John E. Edinger
Consultant in Environmental Hydrology, 63 Crestline Rd., Wayne, PA 19087. E-mail:
firstname.lastname@example.org (Corresponding Author)
James L. Martin
Professor, Department of Civil and Environmental Engineering, Mississippi State University, P.O. Box 9546, Mississippi State, MS 39762. E-mail: email@example.com
Abstract: Numerous multi-slip docking facilities are planned for placement along the shoreline of Tims Ford Reservoir located on the Elk River in south central Tennessee, USA. These multi-slip docking facilities will occupy different kinds of shoreline configurations including coves, mouths of small tributaries, and other regions of limited flushing. Placement of the multi-slip docking facilities will limit the amount of local flushing that will take place in the vicinity of the multi-slip docking structures. Very few of the multi-slip docking facilities have been built to date, therefore comparative simulations of flushing need to be performed for conditions without and with the proposed multi-slip docking structures. This report describes the results of comparative simulations using computational hydrodynamic and transport models. The analysis shows that there will be reduced flushing in over 92% of the proposed multi-slip docking locations. The reduction in flushing will worsen water quality conditions. The analysis and results of flushing estimates are compared to flushing guidelines used by some US State regulatory agencies and international guidelines used by ANZECC (2000).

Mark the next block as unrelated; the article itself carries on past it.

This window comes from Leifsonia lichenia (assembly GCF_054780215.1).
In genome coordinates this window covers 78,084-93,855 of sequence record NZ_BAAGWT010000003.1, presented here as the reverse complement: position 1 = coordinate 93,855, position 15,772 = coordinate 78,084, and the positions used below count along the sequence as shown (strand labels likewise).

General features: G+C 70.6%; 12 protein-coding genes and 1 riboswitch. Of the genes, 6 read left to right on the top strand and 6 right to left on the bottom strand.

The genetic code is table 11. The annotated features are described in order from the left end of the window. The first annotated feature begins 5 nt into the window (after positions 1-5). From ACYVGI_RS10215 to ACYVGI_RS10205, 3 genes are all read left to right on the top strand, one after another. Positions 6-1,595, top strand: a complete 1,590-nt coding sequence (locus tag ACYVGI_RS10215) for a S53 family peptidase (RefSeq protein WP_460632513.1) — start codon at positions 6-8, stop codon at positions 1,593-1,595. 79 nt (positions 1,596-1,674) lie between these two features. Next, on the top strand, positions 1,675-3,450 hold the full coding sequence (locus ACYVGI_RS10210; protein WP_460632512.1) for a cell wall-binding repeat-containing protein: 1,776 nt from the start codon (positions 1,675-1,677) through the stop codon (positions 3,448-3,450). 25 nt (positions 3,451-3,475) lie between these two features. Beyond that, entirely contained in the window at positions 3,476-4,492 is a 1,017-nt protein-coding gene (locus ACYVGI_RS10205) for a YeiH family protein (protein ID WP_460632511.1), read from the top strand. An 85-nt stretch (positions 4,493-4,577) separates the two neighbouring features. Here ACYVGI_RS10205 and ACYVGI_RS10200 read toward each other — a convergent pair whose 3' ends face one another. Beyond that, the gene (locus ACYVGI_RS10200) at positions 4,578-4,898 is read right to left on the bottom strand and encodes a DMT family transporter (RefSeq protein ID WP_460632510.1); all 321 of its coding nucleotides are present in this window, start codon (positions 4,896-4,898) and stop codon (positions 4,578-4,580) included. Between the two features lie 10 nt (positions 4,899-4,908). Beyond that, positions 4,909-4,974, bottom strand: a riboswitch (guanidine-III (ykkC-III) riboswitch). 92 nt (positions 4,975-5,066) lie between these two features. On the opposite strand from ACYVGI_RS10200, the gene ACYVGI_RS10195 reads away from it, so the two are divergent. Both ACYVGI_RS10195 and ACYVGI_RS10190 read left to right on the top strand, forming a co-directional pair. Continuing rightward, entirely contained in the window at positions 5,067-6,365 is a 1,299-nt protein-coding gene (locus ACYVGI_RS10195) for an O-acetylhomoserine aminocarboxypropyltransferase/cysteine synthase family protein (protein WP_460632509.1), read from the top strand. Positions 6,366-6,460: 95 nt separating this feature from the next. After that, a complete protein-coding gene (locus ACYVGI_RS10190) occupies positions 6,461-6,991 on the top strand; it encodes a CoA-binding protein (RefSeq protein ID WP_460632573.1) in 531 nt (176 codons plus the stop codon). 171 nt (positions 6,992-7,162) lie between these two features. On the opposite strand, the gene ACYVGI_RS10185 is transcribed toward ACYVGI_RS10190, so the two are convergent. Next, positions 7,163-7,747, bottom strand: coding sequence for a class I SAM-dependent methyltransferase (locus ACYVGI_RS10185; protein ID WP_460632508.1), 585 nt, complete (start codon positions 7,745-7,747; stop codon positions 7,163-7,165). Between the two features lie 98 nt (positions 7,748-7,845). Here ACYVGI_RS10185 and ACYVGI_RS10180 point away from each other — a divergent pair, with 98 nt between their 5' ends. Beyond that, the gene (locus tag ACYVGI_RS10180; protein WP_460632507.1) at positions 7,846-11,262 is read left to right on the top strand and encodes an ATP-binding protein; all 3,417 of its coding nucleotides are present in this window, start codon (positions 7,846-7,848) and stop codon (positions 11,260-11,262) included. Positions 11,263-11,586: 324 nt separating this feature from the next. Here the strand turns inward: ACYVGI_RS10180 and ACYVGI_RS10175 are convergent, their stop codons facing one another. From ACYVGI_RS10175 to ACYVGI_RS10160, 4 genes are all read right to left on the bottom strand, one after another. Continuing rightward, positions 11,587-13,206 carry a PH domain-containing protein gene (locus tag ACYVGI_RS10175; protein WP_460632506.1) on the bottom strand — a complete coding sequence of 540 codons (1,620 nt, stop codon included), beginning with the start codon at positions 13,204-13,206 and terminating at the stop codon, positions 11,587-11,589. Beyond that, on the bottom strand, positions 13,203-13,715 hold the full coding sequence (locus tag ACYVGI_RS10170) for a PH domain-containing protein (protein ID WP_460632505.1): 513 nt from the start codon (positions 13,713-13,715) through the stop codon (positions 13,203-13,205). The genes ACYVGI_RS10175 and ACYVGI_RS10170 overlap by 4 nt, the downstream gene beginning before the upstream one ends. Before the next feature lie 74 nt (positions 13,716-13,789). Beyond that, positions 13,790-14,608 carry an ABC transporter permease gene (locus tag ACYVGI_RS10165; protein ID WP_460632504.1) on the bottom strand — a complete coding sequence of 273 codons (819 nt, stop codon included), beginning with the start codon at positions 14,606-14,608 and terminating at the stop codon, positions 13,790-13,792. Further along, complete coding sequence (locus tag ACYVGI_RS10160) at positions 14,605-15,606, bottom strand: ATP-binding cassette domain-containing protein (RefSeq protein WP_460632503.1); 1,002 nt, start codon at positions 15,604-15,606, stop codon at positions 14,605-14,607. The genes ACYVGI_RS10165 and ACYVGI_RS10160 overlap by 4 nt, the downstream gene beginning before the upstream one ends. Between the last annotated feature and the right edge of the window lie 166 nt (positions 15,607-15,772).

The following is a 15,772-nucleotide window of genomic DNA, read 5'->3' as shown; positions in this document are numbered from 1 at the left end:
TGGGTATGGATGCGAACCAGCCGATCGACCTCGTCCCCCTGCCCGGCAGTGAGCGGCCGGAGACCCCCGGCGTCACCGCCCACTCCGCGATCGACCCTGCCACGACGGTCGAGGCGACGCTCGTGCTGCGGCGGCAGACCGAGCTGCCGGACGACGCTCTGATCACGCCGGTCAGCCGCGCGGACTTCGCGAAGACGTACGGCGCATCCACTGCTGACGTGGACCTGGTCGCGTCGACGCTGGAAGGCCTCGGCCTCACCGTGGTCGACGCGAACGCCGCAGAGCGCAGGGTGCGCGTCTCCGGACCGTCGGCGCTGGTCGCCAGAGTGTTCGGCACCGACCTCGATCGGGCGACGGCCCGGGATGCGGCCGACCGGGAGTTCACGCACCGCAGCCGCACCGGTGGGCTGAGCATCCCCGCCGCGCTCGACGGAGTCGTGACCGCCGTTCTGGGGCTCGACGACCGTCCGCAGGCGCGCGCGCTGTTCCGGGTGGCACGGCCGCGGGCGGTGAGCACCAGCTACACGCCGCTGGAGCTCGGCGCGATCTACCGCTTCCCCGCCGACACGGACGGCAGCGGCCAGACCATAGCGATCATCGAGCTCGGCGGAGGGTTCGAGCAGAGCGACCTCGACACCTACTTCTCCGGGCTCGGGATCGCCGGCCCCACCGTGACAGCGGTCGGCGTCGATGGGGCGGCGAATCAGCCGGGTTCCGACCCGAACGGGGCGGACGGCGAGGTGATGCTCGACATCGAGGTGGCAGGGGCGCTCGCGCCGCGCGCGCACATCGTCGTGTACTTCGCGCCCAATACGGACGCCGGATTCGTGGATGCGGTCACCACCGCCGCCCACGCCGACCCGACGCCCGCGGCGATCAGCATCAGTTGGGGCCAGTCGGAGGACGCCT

The comparative analysis of flushing allows evaluation of the changes in water quality including coliforms, dissolved oxygen, algal densities and sedimentation that will take place along the shoreline and in the vicinity of the multi-slip docking facilities. The magnitude of the probable changes due to construction of the multi-slip docking facilities for coliforms, dissolved oxygen and algal densities is greater than the seasonal changes in these water quality constituents as observed over the years in Tims Ford Reservoir. In addition, flushing and the changes in algal densities could be compared to the ANZECC (2000, Sec. 126.96.36.199) algal growth guideline. The change in water quality will not be limited to the multi-slip docking areas alone. Many of the local changes that will take place at the individual multi-slip docking facilities will affect water quality throughout 67% of the area of the reservoir. In particular the increased algal densities will generate seed for spores and cysts that will spread throughout the reservoir by attachment to sediment and decaying algae. The increase in benthic spores and cysts will increase the likelihood of the occurrence of algal blooms in the years following construction of the multi-slip docking facilities.
Keywords: Water resources, marinas, mathematical models, sitting regulations, aquatic impacts,
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